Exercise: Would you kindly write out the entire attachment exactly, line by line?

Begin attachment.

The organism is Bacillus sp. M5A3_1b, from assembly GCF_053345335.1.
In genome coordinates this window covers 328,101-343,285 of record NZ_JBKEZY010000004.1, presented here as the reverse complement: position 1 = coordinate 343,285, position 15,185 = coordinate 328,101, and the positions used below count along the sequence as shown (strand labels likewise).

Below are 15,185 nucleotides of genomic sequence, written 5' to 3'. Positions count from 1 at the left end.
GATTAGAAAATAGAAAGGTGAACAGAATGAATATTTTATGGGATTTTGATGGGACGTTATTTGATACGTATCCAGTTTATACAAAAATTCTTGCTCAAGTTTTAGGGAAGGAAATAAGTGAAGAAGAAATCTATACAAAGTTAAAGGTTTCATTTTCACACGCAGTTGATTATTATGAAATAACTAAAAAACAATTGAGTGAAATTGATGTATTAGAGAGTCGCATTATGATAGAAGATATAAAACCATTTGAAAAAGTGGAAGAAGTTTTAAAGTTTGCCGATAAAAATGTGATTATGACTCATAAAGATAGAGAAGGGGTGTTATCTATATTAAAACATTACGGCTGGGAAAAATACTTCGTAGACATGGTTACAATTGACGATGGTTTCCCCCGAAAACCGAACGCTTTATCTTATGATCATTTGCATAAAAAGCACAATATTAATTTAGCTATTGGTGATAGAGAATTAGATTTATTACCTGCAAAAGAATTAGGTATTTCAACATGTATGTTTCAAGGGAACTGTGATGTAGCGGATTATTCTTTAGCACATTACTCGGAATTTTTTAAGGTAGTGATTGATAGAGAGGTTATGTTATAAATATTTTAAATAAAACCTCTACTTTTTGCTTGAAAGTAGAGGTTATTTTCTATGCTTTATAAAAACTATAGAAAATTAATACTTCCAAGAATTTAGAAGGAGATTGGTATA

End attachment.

The organism is Bacillus sp. M5A3_1b, from assembly GCF_053345335.1.
In genome coordinates this window covers 328,101-343,285 of record NZ_JBKEZY010000004.1, presented here as the reverse complement: position 1 = coordinate 343,285, position 15,185 = coordinate 328,101, and the positions used below count along the sequence as shown (strand labels likewise).

Below are 15,185 nucleotides of genomic sequence, written 5' to 3'. Positions count from 1 at the left end.
GATTAGAAAATAGAAAGGTGAACAGAATGAATATTTTATGGGATTTTGATGGGACGTTATTTGATACGTATCCAGTTTATACAAAAATTCTTGCTCAAGTTTTAGGGAAGGAAATAAGTGAAGAAGAAATCTATACAAAGTTAAAGGTTTCATTTTCACACGCAGTTGATTATTATGAAATAACTAAAAAACAATTGAGTGAAATTGATGTATTAGAGAGTCGCATTATGATAGAAGATATAAAACCATTTGAAAAAGTGGAAGAAGTTTTAAAGTTTGCCGATAAAAATGTGATTATGACTCATAAAGATAGAGAAGGGGTGTTATCTATATTAAAACATTACGGCTGGGAAAAATACTTCGTAGACATGGTTACAATTGACGATGGTTTCCCCCGAAAACCGAACGCTTTATCTTATGATCATTTGCATAAAAAGCACAATATTAATTTAGCTATTGGTGATAGAGAATTAGATTTATTACCTGCAAAAGAATTAGGTATTTCAACATGTATGTTTCAAGGGAACTGTGATGTAGCGGATTATTCTTTAGCACATTACTCGGAATTTTTTAAGGTAGTGATTGATAGAGAGGTTATGTTATAAATATTTTAAATAAAACCTCTACTTTTTGCTTGAAAGTAGAGGTTATTTTCTATGCTTTATAAAAACTATAGAAAATTAATACTTCCAAGAATTTAGAAGGAGATTGGTATA